Fast hear beats at nights

Hello! Last night my heart beated very fast. I woke up to have a rest and the HR became ok. I am wondering why it often does this during the nights.

The doctor ordered me betablockers but we later decided together that I do not have to take those because my HR has been ok.

I wonder how long period does the Metronics PM memory have data. Is there any devices available to read pm memory at home?



by Tracey_E - 2008-07-22 09:07:52

I don't know about Metronics, but my St Judes will remember an incident until another incident overwrites it. I think it can remember 3 total. I usually call and tell the receptionist "I had an incident and want to be checked before it's overwritten". That usually gets more attention than "I'd like to be checked".

I know some units can be read over the phone but I think you need the equipment. That's usually only available to people who aren't well enough or close enough to get to a clinic.

Information Stored

by rayan - 2008-07-22 10:07:50

Hi: Was wondering how they can tell if you had a attack, didn't know about the stored memory , Helps a me to understand about questions I had. Dr didn't explain any of this to me. How do they check the device may I ask. Thanks, hope that you are feeling better.


by Tracey_E - 2008-07-22 11:07:20

Rayan, do you mean heart attack? They've have to find the damage. Or do you mean other things I'm calling incidents? Usually you can feel it- dizziness, sudden high rate, things like that.

Bambi, sometimes it can tell too much! My tech always can tell when I've been drinking coffee with caffeine (hr shoots up into the stratosphere) or haven't been working out as much as usual. Good thing I behave most of the time ;o)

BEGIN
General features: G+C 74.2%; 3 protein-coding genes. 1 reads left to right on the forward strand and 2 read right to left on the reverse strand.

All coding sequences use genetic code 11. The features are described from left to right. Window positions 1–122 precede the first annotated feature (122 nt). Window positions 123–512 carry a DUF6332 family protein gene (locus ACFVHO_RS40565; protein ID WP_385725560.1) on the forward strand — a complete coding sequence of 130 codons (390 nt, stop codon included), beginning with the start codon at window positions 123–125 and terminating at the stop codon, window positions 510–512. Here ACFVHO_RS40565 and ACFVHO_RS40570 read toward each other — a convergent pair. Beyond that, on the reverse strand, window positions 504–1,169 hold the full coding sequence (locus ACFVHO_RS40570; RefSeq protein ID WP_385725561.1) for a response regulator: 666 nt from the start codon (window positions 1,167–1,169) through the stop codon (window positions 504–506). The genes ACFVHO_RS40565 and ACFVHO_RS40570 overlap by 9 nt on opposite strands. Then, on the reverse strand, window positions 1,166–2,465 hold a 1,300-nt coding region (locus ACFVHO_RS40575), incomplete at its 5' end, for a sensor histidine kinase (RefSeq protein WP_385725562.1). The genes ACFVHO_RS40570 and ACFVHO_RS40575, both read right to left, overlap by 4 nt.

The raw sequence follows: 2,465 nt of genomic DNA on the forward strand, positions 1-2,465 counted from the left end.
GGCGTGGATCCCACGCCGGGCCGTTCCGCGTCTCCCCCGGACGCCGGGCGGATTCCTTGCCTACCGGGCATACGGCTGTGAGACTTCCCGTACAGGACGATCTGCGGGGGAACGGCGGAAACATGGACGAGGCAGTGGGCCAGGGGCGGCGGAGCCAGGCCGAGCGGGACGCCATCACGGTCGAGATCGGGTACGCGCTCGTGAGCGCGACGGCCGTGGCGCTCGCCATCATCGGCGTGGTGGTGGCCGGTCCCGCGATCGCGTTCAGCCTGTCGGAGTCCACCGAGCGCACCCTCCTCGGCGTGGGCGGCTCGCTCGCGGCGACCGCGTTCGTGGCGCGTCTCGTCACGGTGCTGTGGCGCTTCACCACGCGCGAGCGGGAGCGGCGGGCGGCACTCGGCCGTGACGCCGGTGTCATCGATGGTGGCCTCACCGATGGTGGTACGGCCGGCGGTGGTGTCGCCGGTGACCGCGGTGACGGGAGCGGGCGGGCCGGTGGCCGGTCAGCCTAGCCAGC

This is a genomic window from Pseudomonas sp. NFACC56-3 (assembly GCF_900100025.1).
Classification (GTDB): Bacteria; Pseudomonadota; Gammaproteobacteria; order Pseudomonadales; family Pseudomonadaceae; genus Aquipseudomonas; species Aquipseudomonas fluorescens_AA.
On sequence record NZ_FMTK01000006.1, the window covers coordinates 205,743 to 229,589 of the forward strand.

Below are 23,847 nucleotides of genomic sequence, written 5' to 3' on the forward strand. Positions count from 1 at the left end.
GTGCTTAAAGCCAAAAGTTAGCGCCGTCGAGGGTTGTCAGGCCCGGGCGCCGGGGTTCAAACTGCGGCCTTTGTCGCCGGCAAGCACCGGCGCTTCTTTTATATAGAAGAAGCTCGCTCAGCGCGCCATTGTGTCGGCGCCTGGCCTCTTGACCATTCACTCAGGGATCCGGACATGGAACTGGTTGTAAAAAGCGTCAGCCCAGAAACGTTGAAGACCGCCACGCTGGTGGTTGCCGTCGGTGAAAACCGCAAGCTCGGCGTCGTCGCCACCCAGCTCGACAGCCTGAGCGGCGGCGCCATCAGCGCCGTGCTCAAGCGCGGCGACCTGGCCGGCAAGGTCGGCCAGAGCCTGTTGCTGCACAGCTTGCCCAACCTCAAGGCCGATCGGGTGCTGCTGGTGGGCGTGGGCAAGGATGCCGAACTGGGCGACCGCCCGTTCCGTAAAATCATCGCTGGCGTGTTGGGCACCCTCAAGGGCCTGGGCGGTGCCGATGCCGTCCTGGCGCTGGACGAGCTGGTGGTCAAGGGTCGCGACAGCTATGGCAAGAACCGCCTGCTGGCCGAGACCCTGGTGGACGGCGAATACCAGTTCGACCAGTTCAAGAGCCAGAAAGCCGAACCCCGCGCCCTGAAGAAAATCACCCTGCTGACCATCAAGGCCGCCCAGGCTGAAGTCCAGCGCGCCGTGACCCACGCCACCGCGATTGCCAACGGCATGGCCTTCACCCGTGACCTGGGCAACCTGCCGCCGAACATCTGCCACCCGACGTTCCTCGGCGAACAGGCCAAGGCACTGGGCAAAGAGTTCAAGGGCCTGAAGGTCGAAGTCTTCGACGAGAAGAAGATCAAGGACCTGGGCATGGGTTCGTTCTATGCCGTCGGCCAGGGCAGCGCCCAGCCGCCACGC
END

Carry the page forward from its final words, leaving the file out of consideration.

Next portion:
I too have a St. Jude

by bambi - 2008-07-22 11:07:27

Unless I didn't hear right, I was told my pacemaker holds 6 months worth of information such as battery life, function of the pacemaker, my average heart rates, and any "red flags". When I go to have my pacer interrogated every 6 months, they place a magnetic wand over my shoulder and on top of the pacemaker site. It is hooked up to a computer that then spits out everything you and your pacemaker have done since your last checkup! [so if you ran that red light last Tuesday, beware!] Tests can be run and adjustments made, and if everything's great, I get a pat on the head, a gold star, and told to come back in 6 months! Hope this helps a little!

Perhaps a Holter

by dward - 2008-07-22 11:07:33

My Medtronics PM records a lot of things "Episodes" of things like PVCs, how often it "kicks in" but (as far as I've been told" it doesn't record your heart rate. For that, you need to have a Holter Monitor test done.
THis will give an accurate reading of your heart rate for 24 or 48 hours, plus they will be able to see exacly WHEN your PM kicks in.

Ask your Doctor...

At night also

by Zombie - 2008-07-22 12:07:43

I've got the dual chamber 2 wire lead ICD by guidant. I also have the latitude heart monitor at home hooked up to the land line phone 24/7. I have to test myself every monday. It keeps track of everything but blood pressure, as far back as the doctor wants it to record. I had a follow up yesterday and he set it to a more sensitive setting, and also opened up another memory chip inside the ICD so it had more memory and could record different events. He explained there is more than one program in my device. My ICD records what day, what time [done to the minute], my heart rate before, during and after the event, type of event and length of event [down to the second]... So far I've had 3 paced events since implant 8 months ago. And each event was about 13 seconds before normal rythmn returned.
I've decided to never sleep again....haha

You know you're wired when...

Your license plate reads “Pacer4Life”.

Member Quotes

The pacer systems are really very reliable. The main problem is the incompetent programming of them. If yours is working well for you, get on with life and enjoy it. You probably are more at risk of problems with a valve job than the pacer.